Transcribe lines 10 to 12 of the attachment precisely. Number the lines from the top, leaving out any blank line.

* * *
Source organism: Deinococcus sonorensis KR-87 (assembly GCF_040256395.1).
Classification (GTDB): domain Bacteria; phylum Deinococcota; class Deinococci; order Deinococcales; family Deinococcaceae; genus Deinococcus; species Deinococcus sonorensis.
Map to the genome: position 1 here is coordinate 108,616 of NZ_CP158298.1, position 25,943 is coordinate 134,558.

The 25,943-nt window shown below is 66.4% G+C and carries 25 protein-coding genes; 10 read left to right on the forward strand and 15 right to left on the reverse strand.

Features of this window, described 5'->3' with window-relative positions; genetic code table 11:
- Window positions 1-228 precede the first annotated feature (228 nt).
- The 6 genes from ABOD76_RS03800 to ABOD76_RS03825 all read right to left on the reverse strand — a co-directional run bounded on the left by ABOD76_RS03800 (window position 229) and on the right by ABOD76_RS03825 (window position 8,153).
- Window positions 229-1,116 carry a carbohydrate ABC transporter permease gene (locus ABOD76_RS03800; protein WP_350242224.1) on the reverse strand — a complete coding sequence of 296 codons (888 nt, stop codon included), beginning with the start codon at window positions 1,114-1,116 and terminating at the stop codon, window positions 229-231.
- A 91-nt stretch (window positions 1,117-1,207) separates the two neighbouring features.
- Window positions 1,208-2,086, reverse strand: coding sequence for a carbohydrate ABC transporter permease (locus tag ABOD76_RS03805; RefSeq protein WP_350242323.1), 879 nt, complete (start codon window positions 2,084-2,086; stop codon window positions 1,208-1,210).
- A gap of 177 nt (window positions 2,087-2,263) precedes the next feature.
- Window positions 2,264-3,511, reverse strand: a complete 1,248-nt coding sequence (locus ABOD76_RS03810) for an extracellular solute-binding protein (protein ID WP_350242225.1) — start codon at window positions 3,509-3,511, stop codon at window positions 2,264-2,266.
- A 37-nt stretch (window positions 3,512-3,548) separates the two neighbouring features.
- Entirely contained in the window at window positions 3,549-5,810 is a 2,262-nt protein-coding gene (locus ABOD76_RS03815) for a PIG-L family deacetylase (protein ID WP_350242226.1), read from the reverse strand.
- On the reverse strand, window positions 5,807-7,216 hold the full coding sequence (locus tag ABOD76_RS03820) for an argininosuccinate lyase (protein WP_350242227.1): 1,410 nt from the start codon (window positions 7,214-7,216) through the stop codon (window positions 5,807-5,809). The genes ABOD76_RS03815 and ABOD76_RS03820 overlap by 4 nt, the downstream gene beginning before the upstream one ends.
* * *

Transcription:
- Window positions 1,208-2,086, reverse strand: coding sequence for a carbohydrate ABC transporter permease (locus tag ABOD76_RS03805; RefSeq protein WP_350242323.1), 879 nt, complete (start codon window positions 2,084-2,086; stop codon window positions 1,208-1,210).
- A gap of 177 nt (window positions 2,087-2,263) precedes the next feature.
- Window positions 2,264-3,511, reverse strand: a complete 1,248-nt coding sequence (locus ABOD76_RS03810) for an extracellular solute-binding protein (protein ID WP_350242225.1) — start codon at window positions 3,509-3,511, stop codon at window positions 2,264-2,266.